Telling Stories that Matter: A Conversation

Tuesday, May 22, 2007
Episode Summary

Two California-born writers-one from East L.A. and the other from the Central Valley-discuss their understanding of stories as a way to complicate our views of self, of morality, and of our relationships with the world around us.

Participant(s) Bio

Helena María Viramontes is the author of The Moths and Other Stories; Under the Feet of Jesus: A Novel; and the co-editor, with Maria Herrera Sobek, of two collections: "Chicana (W)rites: On Word and Film and Chicana Creativity and Criticism." Her latest novel is Their Dogs Came With Them. The recipient of numerous awards and honors, including the 2006 Luis Leal Award and the John Dos Passos Award for Literature, her short stories and essays have been widely anthologized and her writings have been adopted for classroom use and university study. A community organizer and former coordinator of the Los Angeles Latino Writers Association, she is a frequent reader and lecturer in the U.S. and internationally. Born and raised in East L.A., Viramontes now lives in Ithaca, New York, where she is Professor in the Department of English at Cornell University.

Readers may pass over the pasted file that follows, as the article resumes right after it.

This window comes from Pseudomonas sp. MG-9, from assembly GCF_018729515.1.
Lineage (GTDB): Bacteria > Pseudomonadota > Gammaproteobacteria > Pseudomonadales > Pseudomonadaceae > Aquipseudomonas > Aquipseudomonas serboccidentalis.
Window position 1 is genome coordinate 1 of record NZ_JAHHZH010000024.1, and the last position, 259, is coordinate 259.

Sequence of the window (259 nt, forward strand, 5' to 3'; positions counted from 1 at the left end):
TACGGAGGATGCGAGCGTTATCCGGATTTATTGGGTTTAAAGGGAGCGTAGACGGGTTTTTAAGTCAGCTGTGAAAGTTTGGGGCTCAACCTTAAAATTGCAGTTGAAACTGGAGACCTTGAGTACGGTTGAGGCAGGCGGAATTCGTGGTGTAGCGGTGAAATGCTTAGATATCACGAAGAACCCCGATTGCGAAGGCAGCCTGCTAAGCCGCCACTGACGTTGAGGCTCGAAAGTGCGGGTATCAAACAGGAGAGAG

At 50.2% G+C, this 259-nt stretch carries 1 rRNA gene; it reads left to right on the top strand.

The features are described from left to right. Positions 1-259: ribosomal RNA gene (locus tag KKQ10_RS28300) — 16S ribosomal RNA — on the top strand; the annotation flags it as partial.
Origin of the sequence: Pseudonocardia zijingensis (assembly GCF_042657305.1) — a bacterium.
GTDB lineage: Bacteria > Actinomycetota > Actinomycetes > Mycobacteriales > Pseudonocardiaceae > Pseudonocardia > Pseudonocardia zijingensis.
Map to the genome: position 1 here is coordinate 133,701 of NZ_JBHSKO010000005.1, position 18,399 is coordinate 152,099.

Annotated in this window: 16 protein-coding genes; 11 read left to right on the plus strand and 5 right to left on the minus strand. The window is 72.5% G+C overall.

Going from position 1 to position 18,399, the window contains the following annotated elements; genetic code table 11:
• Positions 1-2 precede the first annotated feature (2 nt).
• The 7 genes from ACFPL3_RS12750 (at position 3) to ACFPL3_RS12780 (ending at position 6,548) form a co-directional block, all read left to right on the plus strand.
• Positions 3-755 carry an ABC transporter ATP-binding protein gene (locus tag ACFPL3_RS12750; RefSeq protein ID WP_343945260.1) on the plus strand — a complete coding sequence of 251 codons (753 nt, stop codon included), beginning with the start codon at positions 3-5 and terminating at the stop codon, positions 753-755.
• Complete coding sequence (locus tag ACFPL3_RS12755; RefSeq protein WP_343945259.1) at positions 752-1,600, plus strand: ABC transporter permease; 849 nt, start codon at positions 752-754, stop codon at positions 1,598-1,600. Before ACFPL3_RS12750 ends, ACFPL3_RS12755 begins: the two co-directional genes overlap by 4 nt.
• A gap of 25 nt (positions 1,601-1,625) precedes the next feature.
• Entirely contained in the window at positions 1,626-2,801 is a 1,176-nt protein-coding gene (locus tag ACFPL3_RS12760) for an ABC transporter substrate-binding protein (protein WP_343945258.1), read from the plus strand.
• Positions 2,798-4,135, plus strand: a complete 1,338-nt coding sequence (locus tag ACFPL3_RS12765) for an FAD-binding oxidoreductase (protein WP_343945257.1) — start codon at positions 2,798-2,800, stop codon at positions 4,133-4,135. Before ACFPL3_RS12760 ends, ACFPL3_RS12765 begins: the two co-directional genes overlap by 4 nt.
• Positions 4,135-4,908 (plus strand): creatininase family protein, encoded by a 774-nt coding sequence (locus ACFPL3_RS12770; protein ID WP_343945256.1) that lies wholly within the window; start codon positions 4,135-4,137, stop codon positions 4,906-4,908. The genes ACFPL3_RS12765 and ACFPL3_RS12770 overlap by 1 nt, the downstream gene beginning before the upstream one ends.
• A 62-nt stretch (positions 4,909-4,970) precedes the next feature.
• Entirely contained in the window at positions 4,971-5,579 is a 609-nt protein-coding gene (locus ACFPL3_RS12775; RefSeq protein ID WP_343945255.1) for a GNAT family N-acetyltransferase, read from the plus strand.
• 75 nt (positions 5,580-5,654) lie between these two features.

Manuel Muñoz is the author of The Faith Healer of Olive Avenue, a collection of short stories. Zigzagger, his first short-story collection, was published by Northwestern University Press in 2003. He is the recipient of a Constance Saltonstall Foundation Individual Artist's Grant in Fiction and a National Endowment for the Arts literature fellowship for 2006. His work has appeared in many journals, including Rush Hour, Swink, Epoch, Glimmer Train, Edinburgh Review and Boston Review, and has aired on National Public Radio's "Selected Shorts." A native of Dinuba, California, Manuel graduated from Harvard University and received his MFA in creative writing at Cornell University. He now lives in New York City, where he is at work on a novel.